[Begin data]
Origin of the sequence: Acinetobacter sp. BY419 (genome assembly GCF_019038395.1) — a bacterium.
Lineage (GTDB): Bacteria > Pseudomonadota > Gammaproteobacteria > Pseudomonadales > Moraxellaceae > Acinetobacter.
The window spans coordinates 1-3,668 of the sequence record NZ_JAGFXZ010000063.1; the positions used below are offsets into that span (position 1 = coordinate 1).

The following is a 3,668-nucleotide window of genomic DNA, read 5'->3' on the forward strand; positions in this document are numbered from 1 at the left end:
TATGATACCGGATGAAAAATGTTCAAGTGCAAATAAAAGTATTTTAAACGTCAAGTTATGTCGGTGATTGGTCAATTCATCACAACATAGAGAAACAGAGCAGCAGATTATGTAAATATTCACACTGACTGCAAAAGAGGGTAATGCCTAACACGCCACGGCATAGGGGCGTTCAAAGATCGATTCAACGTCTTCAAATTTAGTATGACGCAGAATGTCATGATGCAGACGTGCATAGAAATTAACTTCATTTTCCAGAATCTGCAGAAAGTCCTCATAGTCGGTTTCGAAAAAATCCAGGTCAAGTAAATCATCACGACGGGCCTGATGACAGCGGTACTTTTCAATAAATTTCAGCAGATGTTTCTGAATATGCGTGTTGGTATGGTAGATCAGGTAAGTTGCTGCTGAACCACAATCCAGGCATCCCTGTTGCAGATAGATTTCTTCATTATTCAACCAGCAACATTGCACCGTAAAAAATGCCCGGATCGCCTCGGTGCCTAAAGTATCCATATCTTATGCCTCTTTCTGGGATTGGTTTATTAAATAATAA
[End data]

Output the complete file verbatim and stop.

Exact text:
Origin of the sequence: Acinetobacter sp. BY419 (genome assembly GCF_019038395.1) — a bacterium.
Lineage (GTDB): Bacteria > Pseudomonadota > Gammaproteobacteria > Pseudomonadales > Moraxellaceae > Acinetobacter.
The window spans coordinates 1-3,668 of the sequence record NZ_JAGFXZ010000063.1; the positions used below are offsets into that span (position 1 = coordinate 1).

The following is a 3,668-nucleotide window of genomic DNA, read 5'->3' on the forward strand; positions in this document are numbered from 1 at the left end:
TATGATACCGGATGAAAAATGTTCAAGTGCAAATAAAAGTATTTTAAACGTCAAGTTATGTCGGTGATTGGTCAATTCATCACAACATAGAGAAACAGAGCAGCAGATTATGTAAATATTCACACTGACTGCAAAAGAGGGTAATGCCTAACACGCCACGGCATAGGGGCGTTCAAAGATCGATTCAACGTCTTCAAATTTAGTATGACGCAGAATGTCATGATGCAGACGTGCATAGAAATTAACTTCATTTTCCAGAATCTGCAGAAAGTCCTCATAGTCGGTTTCGAAAAAATCCAGGTCAAGTAAATCATCACGACGGGCCTGATGACAGCGGTACTTTTCAATAAATTTCAGCAGATGTTTCTGAATATGCGTGTTGGTATGGTAGATCAGGTAAGTTGCTGCTGAACCACAATCCAGGCATCCCTGTTGCAGATAGATTTCTTCATTATTCAACCAGCAACATTGCACCGTAAAAAATGCCCGGATCGCCTCGGTGCCTAAAGTATCCATATCTTATGCCTCTTTCTGGGATTGGTTTATTAAATAATAA